You also need to replace the lizard's basking lamp when it burns out (about 2-4 times a year), as well as change its full-spectrum lamp once or twice a year. Although they continue to produce visible light for several years, fluorescent lamps typically stop producing the ultraviolet rays your lizard needs to stay healthy after six months to a year, so they need to be replaced at that time. Certain mercury vapor bulbs produce ultraviolet rays for a few years, but cost twice as much as the fluorescent lamps.

Naturally, all this equipment is going to consume a fair amount of electricity! So this is something else to consider. Basically, the larger the lizard, the more wattage it takes to keep it warm. Also, diurnal lizards need more lighting and heating equipment than nocturnal lizards. Check with your local power company to get an estimate on how much it would cost you every month to run your potential lizard's equipment. If they have a website, you can probably find an energy calculator that you can use, to help give you an idea of energy cost.

Last but not least, think about how much money you are willing to spend on your pet lizard's veterinary care. Newly acquired lizards need at least one initial visit to check for internal parasites. This can cost anywhere between $30-50 for the visit and $10-15 for the fecal analysis. Just like any other pet, your lizard also needs yearly exams and may need emergency exams, either because of illness or accidents. Unfortunately, the cost of treating a lizard is inevitably more expensive than treating a domestic animal, sometimes 3 to 4 times as much. For example, spaying a cat or a dog can cost $45-100, while spaying an iguana can cost $250-400. Being able to find a vet that is competent with reptiles is especially important; check out the Association of Reptile and Amphibian Veterinarians (http://www.arav.org), Herp Vet Connection (http://www.herpvetconnection.com/) and Melissa Kaplan's Herp Veterinarian listings (http://www.anapsid.org/vets/index.html#vetlist) to find out if there is one in your area.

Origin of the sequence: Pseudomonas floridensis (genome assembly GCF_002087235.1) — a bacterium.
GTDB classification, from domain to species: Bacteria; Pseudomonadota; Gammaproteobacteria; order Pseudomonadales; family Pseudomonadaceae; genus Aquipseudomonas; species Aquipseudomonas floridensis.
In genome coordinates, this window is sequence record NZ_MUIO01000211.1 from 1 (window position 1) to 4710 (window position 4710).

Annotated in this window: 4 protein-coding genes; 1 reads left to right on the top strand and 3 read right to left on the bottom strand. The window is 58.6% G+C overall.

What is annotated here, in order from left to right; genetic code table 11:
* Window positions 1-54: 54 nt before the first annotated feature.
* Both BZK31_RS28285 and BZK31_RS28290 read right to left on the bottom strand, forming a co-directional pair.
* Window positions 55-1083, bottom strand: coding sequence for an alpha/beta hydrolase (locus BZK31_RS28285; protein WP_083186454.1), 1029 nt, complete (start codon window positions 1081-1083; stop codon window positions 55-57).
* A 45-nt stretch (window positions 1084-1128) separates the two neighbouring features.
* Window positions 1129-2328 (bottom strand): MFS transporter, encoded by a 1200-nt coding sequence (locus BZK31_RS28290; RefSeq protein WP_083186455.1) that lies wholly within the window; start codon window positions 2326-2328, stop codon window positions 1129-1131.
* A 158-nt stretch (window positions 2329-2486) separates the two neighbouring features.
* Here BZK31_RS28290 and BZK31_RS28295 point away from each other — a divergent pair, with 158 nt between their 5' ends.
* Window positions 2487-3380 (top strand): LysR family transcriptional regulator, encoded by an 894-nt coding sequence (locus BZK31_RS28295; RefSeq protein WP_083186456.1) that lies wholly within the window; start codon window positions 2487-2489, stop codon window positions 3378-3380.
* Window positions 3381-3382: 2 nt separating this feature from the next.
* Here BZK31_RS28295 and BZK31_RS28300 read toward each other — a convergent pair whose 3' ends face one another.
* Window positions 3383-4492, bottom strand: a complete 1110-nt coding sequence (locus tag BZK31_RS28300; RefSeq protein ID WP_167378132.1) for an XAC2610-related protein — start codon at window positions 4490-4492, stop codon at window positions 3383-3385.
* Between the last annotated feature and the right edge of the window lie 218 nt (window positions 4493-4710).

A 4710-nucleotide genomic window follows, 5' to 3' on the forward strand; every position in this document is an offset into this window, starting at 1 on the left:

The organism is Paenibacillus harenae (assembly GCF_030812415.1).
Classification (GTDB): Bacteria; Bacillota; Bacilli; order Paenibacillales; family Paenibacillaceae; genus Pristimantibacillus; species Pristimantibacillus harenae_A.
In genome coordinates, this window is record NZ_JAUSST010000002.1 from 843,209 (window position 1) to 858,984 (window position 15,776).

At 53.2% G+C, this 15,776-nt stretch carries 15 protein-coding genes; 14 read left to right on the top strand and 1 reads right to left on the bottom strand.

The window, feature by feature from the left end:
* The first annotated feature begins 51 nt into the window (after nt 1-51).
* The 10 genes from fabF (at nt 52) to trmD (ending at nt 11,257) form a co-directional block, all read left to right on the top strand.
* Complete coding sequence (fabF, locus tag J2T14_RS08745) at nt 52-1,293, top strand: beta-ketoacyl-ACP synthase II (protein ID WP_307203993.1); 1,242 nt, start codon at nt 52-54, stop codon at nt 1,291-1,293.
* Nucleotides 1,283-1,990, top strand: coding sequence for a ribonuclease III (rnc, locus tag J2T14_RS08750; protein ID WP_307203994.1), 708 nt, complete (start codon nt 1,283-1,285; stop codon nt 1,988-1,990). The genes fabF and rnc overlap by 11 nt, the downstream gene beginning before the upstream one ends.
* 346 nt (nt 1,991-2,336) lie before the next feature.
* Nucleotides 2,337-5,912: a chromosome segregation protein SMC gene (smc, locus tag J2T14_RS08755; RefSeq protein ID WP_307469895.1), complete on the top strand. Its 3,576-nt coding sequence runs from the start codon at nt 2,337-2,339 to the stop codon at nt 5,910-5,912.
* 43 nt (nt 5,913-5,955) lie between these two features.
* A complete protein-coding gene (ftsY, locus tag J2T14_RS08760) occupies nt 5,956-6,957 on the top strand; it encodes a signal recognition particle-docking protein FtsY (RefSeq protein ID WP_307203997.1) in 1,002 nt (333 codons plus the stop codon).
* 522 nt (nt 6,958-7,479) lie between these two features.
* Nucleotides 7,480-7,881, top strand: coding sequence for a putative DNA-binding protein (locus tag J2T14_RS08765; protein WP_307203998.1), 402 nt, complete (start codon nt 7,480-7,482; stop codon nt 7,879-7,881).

How much space are you willing to sacrifice for a terrarium?